In a presentation focused on PwC India’s work with the government of India on a federal GenAI strategy, Santosh Misra, PwC India Partner, said the government’s priorities around GenAI started with compute power and data. The government of India understood the urgent need to address future skills with current investments, intended to fund multiple AI innovation centers and vowed to work with the GenAI startup community.


Along with these priorities, PwC was advising the government on fully embracing Trusted AI, a sentiment circling back to Likens’ “people-first strategy.” In TBR’s view, the GenAI discussions during the event provided a continuation of PwC’s strategy and story from the last few years, including the firm’s emphasis on people (skills) and client needs (not just related to the technology). The new elements in May 2024 were PwC’s close alignment with the government of India’s GenAI strategy and the firm’s responsiveness to the realities of the Indian market.

A Hunger for Partnership: Why Clients Want to Work with PwC

Notably reviving one successful component from PwC India’s 2019 analyst event, the firm once again included eight separate and diverse client use cases, including manufacturing tires, providing financial services, and enhancing government operations. While each client story provided unique perspectives on PwC’s capabilities and strengths, three common threads stood out to TBR.


First, the clients who presented were almost all techies: CTOs, heads of IT, chief information security officers (CISOs), and one exceptional client who was both the CFO and head of IT at her company (an almost perfect persona for PwC). While every use case included some traditional consulting services, the underlying current remained centered on the technological capabilities and partnerships that PwC could bring to its clients. In TBR’s view, who PwC now serves demonstrates the long-gestating shift across the entire firm, from technology-agnostic professional services to technology-imbued consulting.


Second, the use cases themselves demonstrated the breadth of PwC’s consulting capabilities, from cybersecurity managed services to cloud migration to RISE with SAP to blockchain platform building. Again, PwC and its clients mentioned traditional consulting services, such as assessment and road mapping, but the variety of use cases highlighted the diversity in PwC’s capabilities and offerings.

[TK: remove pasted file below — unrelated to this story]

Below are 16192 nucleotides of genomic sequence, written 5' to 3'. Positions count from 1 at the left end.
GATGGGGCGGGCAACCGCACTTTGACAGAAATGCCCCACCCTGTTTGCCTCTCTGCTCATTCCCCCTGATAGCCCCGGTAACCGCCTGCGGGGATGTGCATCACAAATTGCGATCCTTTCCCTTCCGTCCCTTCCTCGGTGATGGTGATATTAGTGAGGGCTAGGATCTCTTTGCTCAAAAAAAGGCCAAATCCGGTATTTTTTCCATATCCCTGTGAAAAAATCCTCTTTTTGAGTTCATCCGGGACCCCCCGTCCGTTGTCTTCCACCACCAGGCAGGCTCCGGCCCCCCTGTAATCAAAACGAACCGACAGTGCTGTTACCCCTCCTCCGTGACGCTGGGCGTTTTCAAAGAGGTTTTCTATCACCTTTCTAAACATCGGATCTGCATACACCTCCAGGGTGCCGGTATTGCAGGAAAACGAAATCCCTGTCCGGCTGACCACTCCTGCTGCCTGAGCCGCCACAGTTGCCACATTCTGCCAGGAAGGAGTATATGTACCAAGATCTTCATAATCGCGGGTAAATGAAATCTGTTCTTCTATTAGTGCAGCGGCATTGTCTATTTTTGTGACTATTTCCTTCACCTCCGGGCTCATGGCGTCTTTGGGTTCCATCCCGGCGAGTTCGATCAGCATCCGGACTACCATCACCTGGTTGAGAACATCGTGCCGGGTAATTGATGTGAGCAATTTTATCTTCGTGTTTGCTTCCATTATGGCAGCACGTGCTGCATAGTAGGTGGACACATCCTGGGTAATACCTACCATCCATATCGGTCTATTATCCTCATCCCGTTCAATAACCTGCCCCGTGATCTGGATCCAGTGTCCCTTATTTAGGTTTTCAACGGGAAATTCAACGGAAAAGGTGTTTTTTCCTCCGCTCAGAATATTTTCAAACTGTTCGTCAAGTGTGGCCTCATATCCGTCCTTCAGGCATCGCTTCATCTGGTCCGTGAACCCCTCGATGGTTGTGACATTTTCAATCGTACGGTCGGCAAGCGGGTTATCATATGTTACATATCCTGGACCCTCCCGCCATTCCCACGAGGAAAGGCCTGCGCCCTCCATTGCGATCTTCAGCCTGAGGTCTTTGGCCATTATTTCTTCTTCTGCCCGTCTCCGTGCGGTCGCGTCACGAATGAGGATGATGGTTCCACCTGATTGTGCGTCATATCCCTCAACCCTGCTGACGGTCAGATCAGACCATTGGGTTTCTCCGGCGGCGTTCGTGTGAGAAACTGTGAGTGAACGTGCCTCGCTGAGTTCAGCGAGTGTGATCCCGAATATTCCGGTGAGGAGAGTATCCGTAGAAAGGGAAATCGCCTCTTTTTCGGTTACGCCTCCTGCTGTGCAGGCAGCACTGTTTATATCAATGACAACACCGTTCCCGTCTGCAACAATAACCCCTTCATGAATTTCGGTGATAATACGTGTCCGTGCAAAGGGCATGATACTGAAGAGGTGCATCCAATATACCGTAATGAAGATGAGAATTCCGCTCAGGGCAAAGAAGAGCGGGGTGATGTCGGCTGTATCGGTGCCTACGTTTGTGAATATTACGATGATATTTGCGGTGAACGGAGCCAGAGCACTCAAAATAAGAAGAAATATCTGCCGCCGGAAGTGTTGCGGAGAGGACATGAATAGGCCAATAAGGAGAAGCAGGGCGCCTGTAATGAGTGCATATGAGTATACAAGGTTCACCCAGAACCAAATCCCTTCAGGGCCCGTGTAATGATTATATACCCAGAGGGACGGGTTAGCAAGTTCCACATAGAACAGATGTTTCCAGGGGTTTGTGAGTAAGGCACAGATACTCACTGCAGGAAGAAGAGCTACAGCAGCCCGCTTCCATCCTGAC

Lastly, every client — including the greenfield RISE with SAP example — described a long-standing relationship with PwC and included cultural fit and shared values in their reasons for selecting the firm for their specific use case. In TBR’s view, those longitudinal relationships explain the kind of answers clients provided to the question, “Why did you work with PwC?” which included the following:

  • PwC displayed a “hunger for partnership.”
  • “Cultural match, speed and technology capabilities.”
  • Experience, capability, availability and consistency


TBR recognizes that PwC does not have a monopoly on the multidisciplinary professional services model and that any collection of eight client use cases from a PwC peer could be as diverse. Not being unique does not detract from the impressiveness of a wide-ranging set of capabilities and offerings and the execution needed to bring those services to clients at scale.

Seamless Execution, or the Satisfaction of a Job Well Done

In contrast to consultancies that mostly sell road maps, continually add on services to extend an engagement, or sell the A team and then send in the C team, PwC is believed by its clients and own staff to be the firm that gets the job done.


PwC leaders in India, both the PwC India partners and the global partners, repeatedly echoed each other in their commitment to delivering tangible results, not just planning and talking. As Krishan expressed during his keynote address, “How can I make [clients’ and PwC professionals’] execution seamless?”


As the consulting business model continues its slow and uncertain evolution, with PwC peers like EY and KPMG also searching — globally — for the best strategies and clients looking for more results and reduced spending on tech, PwC’s adherence to getting things done should resonate across the ecosystem and allow the firm to both retain its most important clients and expand, particularly in fast-growing markets such as India.

Could M&A Activity in the Federal IT Services Market Surge in 2025?

What Caused the Initial Slowdown in M&A Activity in Federal IT Services?

In March 2022 the Federal Reserve raised the federal funds rate for the first time since 2018, increasing it by 0.25% Prior to this, contractors like Accenture Federal Services (AFS) and Booz Allen Hamilton (BAH) had been rapidly acquiring digital transformation capabilities to capitalize on the demand for IT services as well as emerging technologies from the Department of Defense (DOD) and Intelligence Community (IC).

Macroeconomic Pressures Mount